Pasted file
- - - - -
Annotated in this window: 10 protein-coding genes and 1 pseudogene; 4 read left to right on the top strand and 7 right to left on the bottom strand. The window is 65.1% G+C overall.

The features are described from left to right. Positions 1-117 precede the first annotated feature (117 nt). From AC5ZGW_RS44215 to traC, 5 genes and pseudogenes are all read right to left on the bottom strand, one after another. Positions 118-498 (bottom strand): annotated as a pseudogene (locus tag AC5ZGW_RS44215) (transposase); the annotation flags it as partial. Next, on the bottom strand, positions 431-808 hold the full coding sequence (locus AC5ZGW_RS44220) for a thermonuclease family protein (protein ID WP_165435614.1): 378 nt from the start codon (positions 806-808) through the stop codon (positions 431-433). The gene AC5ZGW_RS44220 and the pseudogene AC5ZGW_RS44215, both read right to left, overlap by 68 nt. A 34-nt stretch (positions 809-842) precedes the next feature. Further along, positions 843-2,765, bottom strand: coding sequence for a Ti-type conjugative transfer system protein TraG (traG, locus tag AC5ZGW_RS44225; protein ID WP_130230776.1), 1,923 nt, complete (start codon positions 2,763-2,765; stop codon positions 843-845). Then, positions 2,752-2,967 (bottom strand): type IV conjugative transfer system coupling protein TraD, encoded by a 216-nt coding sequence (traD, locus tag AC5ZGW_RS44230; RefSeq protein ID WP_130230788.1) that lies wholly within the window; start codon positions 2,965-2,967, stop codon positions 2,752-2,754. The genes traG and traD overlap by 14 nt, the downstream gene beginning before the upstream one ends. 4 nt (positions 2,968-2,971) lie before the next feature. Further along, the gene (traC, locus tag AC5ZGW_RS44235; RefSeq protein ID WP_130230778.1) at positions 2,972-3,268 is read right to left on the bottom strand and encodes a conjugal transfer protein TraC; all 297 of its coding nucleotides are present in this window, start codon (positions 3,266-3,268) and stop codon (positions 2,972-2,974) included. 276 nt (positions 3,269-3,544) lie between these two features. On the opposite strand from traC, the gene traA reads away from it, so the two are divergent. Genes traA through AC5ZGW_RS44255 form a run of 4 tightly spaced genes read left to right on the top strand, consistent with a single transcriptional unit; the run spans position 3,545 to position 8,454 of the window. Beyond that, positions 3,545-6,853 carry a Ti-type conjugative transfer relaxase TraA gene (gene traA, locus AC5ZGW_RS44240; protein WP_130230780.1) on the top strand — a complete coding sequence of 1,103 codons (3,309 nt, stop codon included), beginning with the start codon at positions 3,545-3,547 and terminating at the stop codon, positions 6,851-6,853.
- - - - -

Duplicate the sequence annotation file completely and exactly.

Annotated in this window: 10 protein-coding genes and 1 pseudogene; 4 read left to right on the top strand and 7 right to left on the bottom strand. The window is 65.1% G+C overall.

The features are described from left to right. Positions 1-117 precede the first annotated feature (117 nt). From AC5ZGW_RS44215 to traC, 5 genes and pseudogenes are all read right to left on the bottom strand, one after another. Positions 118-498 (bottom strand): annotated as a pseudogene (locus tag AC5ZGW_RS44215) (transposase); the annotation flags it as partial. Next, on the bottom strand, positions 431-808 hold the full coding sequence (locus AC5ZGW_RS44220) for a thermonuclease family protein (protein ID WP_165435614.1): 378 nt from the start codon (positions 806-808) through the stop codon (positions 431-433). The gene AC5ZGW_RS44220 and the pseudogene AC5ZGW_RS44215, both read right to left, overlap by 68 nt. A 34-nt stretch (positions 809-842) precedes the next feature. Further along, positions 843-2,765, bottom strand: coding sequence for a Ti-type conjugative transfer system protein TraG (traG, locus tag AC5ZGW_RS44225; protein ID WP_130230776.1), 1,923 nt, complete (start codon positions 2,763-2,765; stop codon positions 843-845). Then, positions 2,752-2,967 (bottom strand): type IV conjugative transfer system coupling protein TraD, encoded by a 216-nt coding sequence (traD, locus tag AC5ZGW_RS44230; RefSeq protein ID WP_130230788.1) that lies wholly within the window; start codon positions 2,965-2,967, stop codon positions 2,752-2,754. The genes traG and traD overlap by 14 nt, the downstream gene beginning before the upstream one ends. 4 nt (positions 2,968-2,971) lie before the next feature. Further along, the gene (traC, locus tag AC5ZGW_RS44235; RefSeq protein ID WP_130230778.1) at positions 2,972-3,268 is read right to left on the bottom strand and encodes a conjugal transfer protein TraC; all 297 of its coding nucleotides are present in this window, start codon (positions 3,266-3,268) and stop codon (positions 2,972-2,974) included. 276 nt (positions 3,269-3,544) lie between these two features. On the opposite strand from traC, the gene traA reads away from it, so the two are divergent. Genes traA through AC5ZGW_RS44255 form a run of 4 tightly spaced genes read left to right on the top strand, consistent with a single transcriptional unit; the run spans position 3,545 to position 8,454 of the window. Beyond that, positions 3,545-6,853 carry a Ti-type conjugative transfer relaxase TraA gene (gene traA, locus AC5ZGW_RS44240; protein WP_130230780.1) on the top strand — a complete coding sequence of 1,103 codons (3,309 nt, stop codon included), beginning with the start codon at positions 3,545-3,547 and terminating at the stop codon, positions 6,851-6,853.